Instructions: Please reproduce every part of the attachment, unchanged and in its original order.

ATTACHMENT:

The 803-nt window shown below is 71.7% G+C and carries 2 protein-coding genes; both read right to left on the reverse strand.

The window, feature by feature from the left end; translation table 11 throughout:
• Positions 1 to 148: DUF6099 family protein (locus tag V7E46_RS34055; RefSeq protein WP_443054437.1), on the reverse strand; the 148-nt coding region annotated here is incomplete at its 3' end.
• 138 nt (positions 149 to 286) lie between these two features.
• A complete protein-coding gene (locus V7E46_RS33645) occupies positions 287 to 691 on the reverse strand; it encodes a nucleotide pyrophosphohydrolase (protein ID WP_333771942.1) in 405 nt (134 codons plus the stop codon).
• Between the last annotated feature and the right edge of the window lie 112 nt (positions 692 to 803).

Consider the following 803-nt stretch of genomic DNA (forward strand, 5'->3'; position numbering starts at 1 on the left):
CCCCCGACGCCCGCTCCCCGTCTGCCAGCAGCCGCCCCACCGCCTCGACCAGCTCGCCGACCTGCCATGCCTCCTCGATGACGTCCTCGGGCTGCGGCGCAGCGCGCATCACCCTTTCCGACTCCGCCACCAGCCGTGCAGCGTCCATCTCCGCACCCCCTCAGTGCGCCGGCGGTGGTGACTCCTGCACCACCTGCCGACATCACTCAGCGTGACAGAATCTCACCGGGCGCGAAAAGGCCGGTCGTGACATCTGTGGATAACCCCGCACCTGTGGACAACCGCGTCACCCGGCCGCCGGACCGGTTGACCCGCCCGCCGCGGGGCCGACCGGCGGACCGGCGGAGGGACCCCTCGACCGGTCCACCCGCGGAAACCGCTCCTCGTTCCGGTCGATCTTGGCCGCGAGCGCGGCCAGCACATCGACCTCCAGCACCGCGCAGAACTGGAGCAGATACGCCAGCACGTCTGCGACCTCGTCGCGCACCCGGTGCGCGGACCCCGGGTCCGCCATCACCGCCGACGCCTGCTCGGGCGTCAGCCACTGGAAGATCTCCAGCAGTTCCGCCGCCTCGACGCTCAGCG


The 803-nt window shown below is 71.7% G+C and carries 2 protein-coding genes; both read right to left on the reverse strand.

The window, feature by feature from the left end; translation table 11 throughout:
• Positions 1 to 148: DUF6099 family protein (locus tag V7E46_RS34055; RefSeq protein WP_443054437.1), on the reverse strand; the 148-nt coding region annotated here is incomplete at its 3' end.
• 138 nt (positions 149 to 286) lie between these two features.
• A complete protein-coding gene (locus V7E46_RS33645) occupies positions 287 to 691 on the reverse strand; it encodes a nucleotide pyrophosphohydrolase (protein ID WP_333771942.1) in 405 nt (134 codons plus the stop codon).
• Between the last annotated feature and the right edge of the window lie 112 nt (positions 692 to 803).

Consider the following 803-nt stretch of genomic DNA (forward strand, 5'->3'; position numbering starts at 1 on the left):
CCCCCGACGCCCGCTCCCCGTCTGCCAGCAGCCGCCCCACCGCCTCGACCAGCTCGCCGACCTGCCATGCCTCCTCGATGACGTCCTCGGGCTGCGGCGCAGCGCGCATCACCCTTTCCGACTCCGCCACCAGCCGTGCAGCGTCCATCTCCGCACCCCCTCAGTGCGCCGGCGGTGGTGACTCCTGCACCACCTGCCGACATCACTCAGCGTGACAGAATCTCACCGGGCGCGAAAAGGCCGGTCGTGACATCTGTGGATAACCCCGCACCTGTGGACAACCGCGTCACCCGGCCGCCGGACCGGTTGACCCGCCCGCCGCGGGGCCGACCGGCGGACCGGCGGAGGGACCCCTCGACCGGTCCACCCGCGGAAACCGCTCCTCGTTCCGGTCGATCTTGGCCGCGAGCGCGGCCAGCACATCGACCTCCAGCACCGCGCAGAACTGGAGCAGATACGCCAGCACGTCTGCGACCTCGTCGCGCACCCGGTGCGCGGACCCCGGGTCCGCCATCACCGCCGACGCCTGCTCGGGCGTCAGCCACTGGAAGATCTCCAGCAGTTCCGCCGCCTCGACGCTCAGCG